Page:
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275647 Posts in 27717 Topics by 4283 Members Latest Member: - otto Most online today: 69 - most online ever: 429 (November 03, 2007, 04:35:43 AM)
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Author Topic: New, Call of Cthulu-esque, with a few questions.  (Read 2561 times)
ChrisJaxn
Member

Posts: 18


« on: February 06, 2006, 06:19:07 PM »

Hey. I'll start with the premise of the game, and a bit about how I envision it working, and then I'll ask my questions.

Quote
Players will take the role of investigators thrown into situations which quickly escalate into extreme weirdness. Through investigation and information gathering, the characters gather information which will ultimately help them defeat a foe which plagues the city/town/countryside.

Scenes will be resolved with a card draw mechanic. This will include rules for the excursion of weird elements whenever certain cards come up. Cards are not replaced until after the foe (cult, monster, conspiracy, &c.) has been bested, so weird things are more likely to happen. It will be conflict resolution.

Characters will be represented by Planar Graphs. http://en.wikipedia.org/wiki/Planar_graph

A scenario graph will also exist, as a Toroidal Graph (the complexity of sufficiently large toroidal graphs is supposed to make it harder for the players to analyze what's going on, and to just increase the weird, incomprehensible nature of the universe). http://en.wikipedia.org/wiki/Toroidal_graph (I know this link isn't that useful, but, basically, edges wrap around the sides of the box).

Play will revolve around picking a node in the scenario graph, playing a scene for that, and then moving onto adjacent nodes for different scenes. Between each scene, something hideous happens that the foe is causing. Players can choose to face up to the foe at any time to prevent any further loss to the community, but the sooner they do this, the stronger their foe will be.

Sanity will be mediated by changing existing character traits (by changing the name, and the situations in which they apply). Example: Rob has Fists Like Lighting 5. Trying to punch out the Cultist Leader, he finds he cannot get a grip of himself, and so his fists just aren't helping. This trait then becomes: Catatonic Around Violence (Fists Like Lightning) 5, to represent that now Rob can't resolve scenes with his fists, but must instead find other ways (or succeed somehow, despite his insanity).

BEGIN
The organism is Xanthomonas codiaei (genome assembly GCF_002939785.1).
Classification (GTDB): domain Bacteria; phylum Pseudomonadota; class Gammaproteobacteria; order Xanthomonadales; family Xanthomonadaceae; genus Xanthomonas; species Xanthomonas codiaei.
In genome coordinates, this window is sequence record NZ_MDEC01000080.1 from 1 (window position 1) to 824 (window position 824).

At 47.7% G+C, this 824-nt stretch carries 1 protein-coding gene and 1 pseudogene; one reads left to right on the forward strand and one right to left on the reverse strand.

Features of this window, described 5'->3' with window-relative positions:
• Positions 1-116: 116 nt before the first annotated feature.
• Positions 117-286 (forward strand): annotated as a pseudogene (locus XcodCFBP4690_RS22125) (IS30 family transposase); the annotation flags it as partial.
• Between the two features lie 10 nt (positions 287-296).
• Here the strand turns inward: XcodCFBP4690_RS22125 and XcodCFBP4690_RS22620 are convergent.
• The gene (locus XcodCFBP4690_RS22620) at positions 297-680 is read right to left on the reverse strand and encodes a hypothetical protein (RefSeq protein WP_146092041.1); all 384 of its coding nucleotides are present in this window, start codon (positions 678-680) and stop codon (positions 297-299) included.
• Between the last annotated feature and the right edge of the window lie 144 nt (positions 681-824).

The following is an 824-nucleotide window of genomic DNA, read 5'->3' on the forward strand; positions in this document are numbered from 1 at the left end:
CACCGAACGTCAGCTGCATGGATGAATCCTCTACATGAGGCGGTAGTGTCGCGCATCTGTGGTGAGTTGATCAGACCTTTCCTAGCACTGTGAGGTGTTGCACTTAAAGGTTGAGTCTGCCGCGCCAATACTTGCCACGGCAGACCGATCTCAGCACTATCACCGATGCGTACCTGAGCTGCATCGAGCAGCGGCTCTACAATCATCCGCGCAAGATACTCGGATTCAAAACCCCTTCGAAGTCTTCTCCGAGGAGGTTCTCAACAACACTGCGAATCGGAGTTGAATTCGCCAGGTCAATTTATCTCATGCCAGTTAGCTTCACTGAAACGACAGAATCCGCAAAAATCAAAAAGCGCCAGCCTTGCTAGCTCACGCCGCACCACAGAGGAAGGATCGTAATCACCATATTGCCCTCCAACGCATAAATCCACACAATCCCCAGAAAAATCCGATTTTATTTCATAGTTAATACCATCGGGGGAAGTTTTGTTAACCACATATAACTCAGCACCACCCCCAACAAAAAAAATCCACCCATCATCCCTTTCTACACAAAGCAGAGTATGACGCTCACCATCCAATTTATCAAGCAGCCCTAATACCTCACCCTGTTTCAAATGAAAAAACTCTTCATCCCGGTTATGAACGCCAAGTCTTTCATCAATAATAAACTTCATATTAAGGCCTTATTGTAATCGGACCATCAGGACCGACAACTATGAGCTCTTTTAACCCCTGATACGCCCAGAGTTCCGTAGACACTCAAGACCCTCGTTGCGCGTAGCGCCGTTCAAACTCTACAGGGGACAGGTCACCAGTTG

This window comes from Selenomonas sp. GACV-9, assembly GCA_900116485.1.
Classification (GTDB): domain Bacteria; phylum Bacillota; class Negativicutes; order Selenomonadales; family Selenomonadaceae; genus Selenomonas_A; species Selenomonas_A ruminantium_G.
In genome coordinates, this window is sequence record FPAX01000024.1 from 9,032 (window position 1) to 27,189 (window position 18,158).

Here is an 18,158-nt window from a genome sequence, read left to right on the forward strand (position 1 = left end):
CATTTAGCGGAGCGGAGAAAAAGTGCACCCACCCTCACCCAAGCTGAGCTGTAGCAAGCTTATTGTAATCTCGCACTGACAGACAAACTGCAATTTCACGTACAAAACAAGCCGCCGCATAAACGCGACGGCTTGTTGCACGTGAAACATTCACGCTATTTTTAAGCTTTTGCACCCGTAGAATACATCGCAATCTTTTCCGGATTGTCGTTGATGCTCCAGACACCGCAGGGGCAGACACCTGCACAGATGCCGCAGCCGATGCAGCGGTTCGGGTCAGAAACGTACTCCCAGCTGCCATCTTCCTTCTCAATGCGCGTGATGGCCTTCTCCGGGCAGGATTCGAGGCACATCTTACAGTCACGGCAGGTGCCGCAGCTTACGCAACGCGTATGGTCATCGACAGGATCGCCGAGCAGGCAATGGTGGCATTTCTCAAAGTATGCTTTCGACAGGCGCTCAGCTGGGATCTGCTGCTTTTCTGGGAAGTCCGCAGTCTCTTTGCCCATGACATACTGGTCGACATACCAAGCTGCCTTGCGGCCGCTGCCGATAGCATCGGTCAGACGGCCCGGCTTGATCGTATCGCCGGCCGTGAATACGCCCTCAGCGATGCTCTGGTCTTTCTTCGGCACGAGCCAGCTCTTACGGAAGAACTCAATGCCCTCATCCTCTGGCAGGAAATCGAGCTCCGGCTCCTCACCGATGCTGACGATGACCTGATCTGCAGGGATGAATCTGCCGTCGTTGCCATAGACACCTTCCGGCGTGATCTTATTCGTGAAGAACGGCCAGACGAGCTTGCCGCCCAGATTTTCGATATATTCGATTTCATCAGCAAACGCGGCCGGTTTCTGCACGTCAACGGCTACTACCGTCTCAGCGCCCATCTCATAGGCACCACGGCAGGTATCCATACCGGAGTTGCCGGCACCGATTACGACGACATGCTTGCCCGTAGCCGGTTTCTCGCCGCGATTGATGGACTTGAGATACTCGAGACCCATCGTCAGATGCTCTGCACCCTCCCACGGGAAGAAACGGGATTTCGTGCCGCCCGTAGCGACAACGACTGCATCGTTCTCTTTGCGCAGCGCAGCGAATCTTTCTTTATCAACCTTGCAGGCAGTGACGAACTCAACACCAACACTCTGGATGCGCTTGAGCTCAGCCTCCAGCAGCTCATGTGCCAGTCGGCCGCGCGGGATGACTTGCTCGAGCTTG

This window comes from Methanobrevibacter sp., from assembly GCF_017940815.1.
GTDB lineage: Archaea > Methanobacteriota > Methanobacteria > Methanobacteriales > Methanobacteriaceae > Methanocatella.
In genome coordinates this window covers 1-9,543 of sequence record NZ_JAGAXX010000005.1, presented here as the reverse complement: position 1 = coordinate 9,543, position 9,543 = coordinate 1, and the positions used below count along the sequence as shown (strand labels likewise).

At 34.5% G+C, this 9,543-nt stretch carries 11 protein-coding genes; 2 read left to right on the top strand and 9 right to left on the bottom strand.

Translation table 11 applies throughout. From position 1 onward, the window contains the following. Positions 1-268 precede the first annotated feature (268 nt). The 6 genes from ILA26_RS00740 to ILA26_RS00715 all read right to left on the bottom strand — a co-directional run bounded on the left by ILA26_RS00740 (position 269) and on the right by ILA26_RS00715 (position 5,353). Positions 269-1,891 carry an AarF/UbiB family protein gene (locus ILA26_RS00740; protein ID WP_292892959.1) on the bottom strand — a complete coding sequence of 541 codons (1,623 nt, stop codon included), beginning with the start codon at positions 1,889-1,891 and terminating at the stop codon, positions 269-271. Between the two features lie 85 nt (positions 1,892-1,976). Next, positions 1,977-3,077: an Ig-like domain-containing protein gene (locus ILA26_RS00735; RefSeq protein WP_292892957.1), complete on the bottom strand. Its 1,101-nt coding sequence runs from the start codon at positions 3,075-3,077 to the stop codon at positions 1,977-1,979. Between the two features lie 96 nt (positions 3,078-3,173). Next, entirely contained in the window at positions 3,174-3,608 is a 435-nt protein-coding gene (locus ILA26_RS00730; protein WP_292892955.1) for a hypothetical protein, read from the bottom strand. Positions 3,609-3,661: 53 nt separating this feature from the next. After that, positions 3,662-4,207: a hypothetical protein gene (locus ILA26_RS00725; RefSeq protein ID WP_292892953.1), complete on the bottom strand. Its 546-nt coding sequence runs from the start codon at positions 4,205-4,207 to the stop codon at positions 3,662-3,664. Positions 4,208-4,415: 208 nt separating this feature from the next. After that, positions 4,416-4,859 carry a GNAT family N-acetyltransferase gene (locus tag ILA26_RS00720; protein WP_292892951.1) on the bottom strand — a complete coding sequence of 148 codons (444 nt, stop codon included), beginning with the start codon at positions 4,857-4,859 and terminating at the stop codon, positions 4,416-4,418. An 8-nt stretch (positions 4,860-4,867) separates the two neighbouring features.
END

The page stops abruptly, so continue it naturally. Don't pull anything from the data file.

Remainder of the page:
So, the most pressing of my questions is this one: Do you think the game needs a GM? The card mechanic and the narration rules seem like they could be specific enough. The problem, though, is who, then, is going to mediate the bad stuff that happens between scenes, and who is going to spend the time coming up with the foe, and the graph to represent all the scenes? It seems a lot to put on a player, but somebody has to do it.

Another question: Since I don't plan on selling this (at least, not at present), there shouldn't be any problems with using Lovecraft's names for things? Like Nyarlathotep, Azothoth, and such?

I think I had another one, but I don't remember what it was now.

Thanks,
-Chris Jackson
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timopod
Member

Posts: 29

I'm an art major for some reason


« Reply #1 on: February 06, 2006, 07:39:29 PM »

First-It sounds like fun.
second-don't get the math based map stuff. Is this anything like how the Greeks encoded and decoded secret messages by wrapping the code around a predetermined length of wood, and the matching up the letters?

3rd-check the copy write on the Lovecraft stuff. I think his stuff might all be in public domain now, unless of course the Micky mouse laws of copywrite cover his stuff to . (lets face it, as long as Disney decides to keep mickey out of public domain, nothing will ever enter public domain again (joking of course))
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Tim Goldman
Professional College student
TimOPod@hotmail.com
StefanDirkLahr
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Posts: 79


WWW
« Reply #2 on: February 06, 2006, 08:25:41 PM »

I'm very interested in visual presentation elements, so this is cool.